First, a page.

After a solid week of blazing heat, our small group gathered under overcast August skies, happily zipping up coats in the strong cold breeze. Later the sun did come out, the coats came off, and the air-quality station by the Nature Center – silent at the beginning of the walk – started a lovely but horrifying nonstop chorus of chimes. Later already? The time jump makes sense, as it was a day of startling sights, defying the usual chronological follow-the-walk narrative.
We collected three different raptors – the most for any one walk – including a Cooper’s Hawk and two Red-shouldered circling high in the sky (besides perched on other occasions). Even better, a young Red-tailed Hawk swooped in close enough to look as big as an eagle as it snatched something to snack on from the grass and then perched low in a pine near Children’s Fairyland. And better still, the Red-tail flew just over the head of a guy flying small drones above the lawn, so we had a lot to watch and were still there when a drone got itself trapped inside Fairyland. We left with it clattering mournfully behind the fence and the pilot heading off along the wall in search of someone working inside who might be persuaded to help him recover his probably illicit toy.
For sheer drama, the raptors couldn’t match of all things the Violet-green Swallows. We’d never spotted these birds in August, but today they darted in a countless crowd near one corner of the big gray building at Perkins and Bellevue, flashing back and forth and perching briefly on the top edges of windows ten stories or so off the ground. What were they chasing? No way to tell, except that it almost certainly had six legs and one or two pairs of wings. Later, in the garden, we met someone who lives at that level in the building, who said she hadn’t seen anything like it, ever.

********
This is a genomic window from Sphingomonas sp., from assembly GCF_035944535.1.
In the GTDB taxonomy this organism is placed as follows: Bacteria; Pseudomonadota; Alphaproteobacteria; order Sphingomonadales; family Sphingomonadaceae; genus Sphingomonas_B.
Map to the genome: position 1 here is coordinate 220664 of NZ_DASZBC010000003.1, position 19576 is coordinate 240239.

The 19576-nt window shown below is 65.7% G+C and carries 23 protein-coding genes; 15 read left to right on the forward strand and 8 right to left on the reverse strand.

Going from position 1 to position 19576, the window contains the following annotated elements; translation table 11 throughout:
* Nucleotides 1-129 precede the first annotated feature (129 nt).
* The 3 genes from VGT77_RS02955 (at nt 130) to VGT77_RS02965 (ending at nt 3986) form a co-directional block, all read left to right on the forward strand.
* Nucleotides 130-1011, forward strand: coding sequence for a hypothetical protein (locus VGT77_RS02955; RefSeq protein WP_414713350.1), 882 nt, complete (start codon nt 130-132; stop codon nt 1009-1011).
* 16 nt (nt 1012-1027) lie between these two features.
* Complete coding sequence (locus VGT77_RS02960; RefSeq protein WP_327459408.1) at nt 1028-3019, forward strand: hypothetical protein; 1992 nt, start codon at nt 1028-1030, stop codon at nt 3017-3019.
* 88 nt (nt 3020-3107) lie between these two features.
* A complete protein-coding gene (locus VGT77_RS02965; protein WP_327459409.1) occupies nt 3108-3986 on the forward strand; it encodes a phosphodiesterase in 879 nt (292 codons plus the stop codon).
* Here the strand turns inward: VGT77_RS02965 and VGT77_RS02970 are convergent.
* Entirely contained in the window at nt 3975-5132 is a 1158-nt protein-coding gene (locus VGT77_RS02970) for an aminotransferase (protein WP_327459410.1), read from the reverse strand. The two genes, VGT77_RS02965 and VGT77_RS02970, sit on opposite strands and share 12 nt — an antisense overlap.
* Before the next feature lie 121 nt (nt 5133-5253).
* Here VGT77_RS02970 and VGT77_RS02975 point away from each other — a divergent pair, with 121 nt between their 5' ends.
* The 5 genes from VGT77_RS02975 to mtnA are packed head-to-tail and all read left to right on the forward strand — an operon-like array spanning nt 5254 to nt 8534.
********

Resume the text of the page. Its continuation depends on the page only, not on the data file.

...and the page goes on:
Heading back to the lake from the swallow building, we heard and then saw a Belted Kingfisher – missing from the walk since last February’s final pre-pandemic trip – perched in one of the bare trees on the cormorant island. This one was a juvenile, the first to show up here without an accompanying adult, and we can hope it was looking for a desirable spot to spend the off-season.
Any of those sightings could have been the main event on an ordinary walk – but not this time, even though the real bird of the day didn’t make it onto the report list. Pet and domestic birds aren’t counted, but who could resist stopping to watch a Blue and Gold Macaw? Especially not a macaw wearing a red hoodie like the one we saw supervising from its chauffeur’s shoulder while its chariot (a bright red compact car) was rearranged to suit it. The front seat was fully equipped for parrot transport already, with an elaborate perch system and several dishes for snacks and drinks, and the rest was quite stuffed with mostly anonymous packages. The driver glanced up from his current armload and snarled “No pictures!” and “I’m very busy!” So we wandered on, puzzled and irritated and charmed in roughly equal measure.
Also enjoyed: a couple of Green Herons, assorted Black-crowned Night-Herons (including several very young stripey youngsters), and two or three Snowy Egrets, plus a single American Coot (forerunner of the returning flood), both Brown and White Pelicans, lots of Double-crested Cormorants of all ages (but none in or near the old nests), and a whole host of Western Bluebirds, mostly heavily speckled juveniles. And a bunch of other species, of course – 37 all told, up from last year but slightly down from the year before – making for another in our unbroken series of very good days at Lake Merritt.